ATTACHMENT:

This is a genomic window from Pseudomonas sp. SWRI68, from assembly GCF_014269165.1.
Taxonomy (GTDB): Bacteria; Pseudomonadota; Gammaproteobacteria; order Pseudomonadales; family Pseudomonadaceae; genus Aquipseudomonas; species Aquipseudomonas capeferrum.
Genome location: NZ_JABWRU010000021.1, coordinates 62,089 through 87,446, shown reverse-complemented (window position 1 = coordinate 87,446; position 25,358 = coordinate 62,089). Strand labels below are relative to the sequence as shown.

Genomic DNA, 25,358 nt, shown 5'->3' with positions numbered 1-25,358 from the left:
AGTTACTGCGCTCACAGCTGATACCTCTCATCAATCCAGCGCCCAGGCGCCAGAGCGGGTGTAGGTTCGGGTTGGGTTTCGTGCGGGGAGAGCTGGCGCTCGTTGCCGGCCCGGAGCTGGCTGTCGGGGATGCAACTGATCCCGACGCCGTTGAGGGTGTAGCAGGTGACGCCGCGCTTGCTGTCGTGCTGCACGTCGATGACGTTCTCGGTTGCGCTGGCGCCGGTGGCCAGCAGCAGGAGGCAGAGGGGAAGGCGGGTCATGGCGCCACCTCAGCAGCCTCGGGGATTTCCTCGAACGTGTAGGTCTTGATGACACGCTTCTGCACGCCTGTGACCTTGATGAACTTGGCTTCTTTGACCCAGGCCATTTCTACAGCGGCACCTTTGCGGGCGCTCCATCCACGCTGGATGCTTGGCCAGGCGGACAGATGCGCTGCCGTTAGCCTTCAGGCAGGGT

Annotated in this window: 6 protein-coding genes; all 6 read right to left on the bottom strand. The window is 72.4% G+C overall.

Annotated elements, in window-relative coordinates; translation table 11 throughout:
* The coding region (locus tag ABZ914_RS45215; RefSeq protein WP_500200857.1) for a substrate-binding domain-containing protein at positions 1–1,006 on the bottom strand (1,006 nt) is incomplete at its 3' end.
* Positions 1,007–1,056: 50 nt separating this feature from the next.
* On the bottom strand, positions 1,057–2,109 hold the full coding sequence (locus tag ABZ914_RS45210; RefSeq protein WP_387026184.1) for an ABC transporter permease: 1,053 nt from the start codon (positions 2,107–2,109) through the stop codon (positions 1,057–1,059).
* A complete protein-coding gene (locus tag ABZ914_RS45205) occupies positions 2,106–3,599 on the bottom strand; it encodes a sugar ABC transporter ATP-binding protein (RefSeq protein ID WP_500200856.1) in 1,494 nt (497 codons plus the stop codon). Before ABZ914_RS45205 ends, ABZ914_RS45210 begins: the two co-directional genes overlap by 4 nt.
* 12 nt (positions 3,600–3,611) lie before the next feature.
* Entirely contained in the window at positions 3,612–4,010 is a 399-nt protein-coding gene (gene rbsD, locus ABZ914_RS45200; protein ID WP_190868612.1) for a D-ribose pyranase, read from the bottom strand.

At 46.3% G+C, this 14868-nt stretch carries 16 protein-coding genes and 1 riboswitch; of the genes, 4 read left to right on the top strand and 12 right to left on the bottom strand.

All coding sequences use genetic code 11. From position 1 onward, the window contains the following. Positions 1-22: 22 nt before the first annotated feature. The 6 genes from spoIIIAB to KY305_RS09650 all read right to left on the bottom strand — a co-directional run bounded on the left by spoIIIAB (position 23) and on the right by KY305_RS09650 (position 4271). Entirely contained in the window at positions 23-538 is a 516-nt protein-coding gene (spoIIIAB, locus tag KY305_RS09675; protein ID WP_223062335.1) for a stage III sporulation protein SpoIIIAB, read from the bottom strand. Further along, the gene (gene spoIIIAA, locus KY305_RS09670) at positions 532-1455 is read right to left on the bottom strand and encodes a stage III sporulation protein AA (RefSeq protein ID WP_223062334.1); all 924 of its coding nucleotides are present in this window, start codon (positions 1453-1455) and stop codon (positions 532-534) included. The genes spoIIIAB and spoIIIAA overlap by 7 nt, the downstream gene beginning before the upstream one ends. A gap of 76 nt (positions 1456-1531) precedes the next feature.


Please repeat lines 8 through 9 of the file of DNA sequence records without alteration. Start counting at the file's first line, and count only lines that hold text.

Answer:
* The coding region (locus tag ABZ914_RS45215; RefSeq protein WP_500200857.1) for a substrate-binding domain-containing protein at positions 1–1,006 on the bottom strand (1,006 nt) is incomplete at its 3' end.
* Positions 1,007–1,056: 50 nt separating this feature from the next.